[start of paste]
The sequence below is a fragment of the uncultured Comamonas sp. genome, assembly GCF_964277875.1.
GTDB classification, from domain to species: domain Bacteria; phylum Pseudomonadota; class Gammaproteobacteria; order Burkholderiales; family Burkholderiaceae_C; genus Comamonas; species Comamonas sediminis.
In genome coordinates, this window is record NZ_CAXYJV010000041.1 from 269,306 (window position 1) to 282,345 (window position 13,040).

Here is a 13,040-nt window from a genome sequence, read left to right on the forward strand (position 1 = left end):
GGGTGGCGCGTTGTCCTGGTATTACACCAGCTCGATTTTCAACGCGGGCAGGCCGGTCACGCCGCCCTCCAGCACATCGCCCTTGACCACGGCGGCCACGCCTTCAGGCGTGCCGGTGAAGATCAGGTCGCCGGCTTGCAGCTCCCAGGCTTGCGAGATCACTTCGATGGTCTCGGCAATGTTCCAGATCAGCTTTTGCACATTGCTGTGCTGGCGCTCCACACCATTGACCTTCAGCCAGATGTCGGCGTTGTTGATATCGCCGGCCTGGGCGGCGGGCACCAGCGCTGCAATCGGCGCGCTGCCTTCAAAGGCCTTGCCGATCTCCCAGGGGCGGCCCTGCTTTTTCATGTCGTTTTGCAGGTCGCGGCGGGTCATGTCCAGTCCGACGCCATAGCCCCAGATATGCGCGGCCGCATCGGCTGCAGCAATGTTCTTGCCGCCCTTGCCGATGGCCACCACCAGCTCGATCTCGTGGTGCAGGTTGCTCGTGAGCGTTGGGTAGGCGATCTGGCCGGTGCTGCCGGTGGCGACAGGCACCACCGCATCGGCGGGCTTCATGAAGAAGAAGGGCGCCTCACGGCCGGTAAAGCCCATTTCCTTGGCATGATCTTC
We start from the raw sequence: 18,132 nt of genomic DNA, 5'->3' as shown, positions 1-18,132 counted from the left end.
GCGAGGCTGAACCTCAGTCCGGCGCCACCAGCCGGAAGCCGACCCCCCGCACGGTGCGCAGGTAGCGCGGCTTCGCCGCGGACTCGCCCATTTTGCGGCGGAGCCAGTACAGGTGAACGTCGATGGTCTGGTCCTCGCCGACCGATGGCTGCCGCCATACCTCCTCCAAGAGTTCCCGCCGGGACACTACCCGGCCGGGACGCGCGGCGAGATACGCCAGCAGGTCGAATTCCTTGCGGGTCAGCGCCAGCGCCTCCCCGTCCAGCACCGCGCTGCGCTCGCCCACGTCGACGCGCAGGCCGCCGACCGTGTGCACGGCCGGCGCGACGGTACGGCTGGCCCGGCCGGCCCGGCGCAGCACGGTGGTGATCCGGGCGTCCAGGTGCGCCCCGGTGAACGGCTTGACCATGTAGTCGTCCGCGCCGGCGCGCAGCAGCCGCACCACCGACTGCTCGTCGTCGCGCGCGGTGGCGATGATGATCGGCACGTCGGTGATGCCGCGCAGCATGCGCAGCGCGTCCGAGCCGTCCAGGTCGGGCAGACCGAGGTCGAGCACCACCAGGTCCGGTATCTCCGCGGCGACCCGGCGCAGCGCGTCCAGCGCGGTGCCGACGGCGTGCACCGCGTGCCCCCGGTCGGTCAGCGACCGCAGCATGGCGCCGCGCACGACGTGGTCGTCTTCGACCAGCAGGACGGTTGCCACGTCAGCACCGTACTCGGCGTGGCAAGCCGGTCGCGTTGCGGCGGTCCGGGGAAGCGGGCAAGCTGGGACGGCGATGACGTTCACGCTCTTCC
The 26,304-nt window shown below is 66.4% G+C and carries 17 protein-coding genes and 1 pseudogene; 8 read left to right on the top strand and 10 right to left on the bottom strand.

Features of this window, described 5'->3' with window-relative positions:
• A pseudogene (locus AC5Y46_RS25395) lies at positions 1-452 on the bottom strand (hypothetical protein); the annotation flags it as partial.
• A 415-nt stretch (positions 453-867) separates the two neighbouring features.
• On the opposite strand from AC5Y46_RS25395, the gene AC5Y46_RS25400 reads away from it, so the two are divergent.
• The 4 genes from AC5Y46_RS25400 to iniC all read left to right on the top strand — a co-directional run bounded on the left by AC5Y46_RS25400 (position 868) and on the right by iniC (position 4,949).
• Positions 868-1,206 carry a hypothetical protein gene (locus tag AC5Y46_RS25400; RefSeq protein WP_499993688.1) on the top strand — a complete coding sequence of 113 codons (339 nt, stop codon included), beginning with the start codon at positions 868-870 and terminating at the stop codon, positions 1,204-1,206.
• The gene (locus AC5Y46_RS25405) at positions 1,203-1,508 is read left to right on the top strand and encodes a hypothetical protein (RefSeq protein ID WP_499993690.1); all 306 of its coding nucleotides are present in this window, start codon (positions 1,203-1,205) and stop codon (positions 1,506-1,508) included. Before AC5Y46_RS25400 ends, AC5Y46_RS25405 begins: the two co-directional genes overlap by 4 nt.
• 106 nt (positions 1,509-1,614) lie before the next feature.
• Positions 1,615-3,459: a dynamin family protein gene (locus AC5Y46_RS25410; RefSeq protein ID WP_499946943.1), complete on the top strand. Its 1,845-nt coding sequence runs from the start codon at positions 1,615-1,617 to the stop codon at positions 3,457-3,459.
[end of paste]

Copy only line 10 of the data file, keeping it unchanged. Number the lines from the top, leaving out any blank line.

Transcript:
• A pseudogene (locus AC5Y46_RS25395) lies at positions 1-452 on the bottom strand (hypothetical protein); the annotation flags it as partial.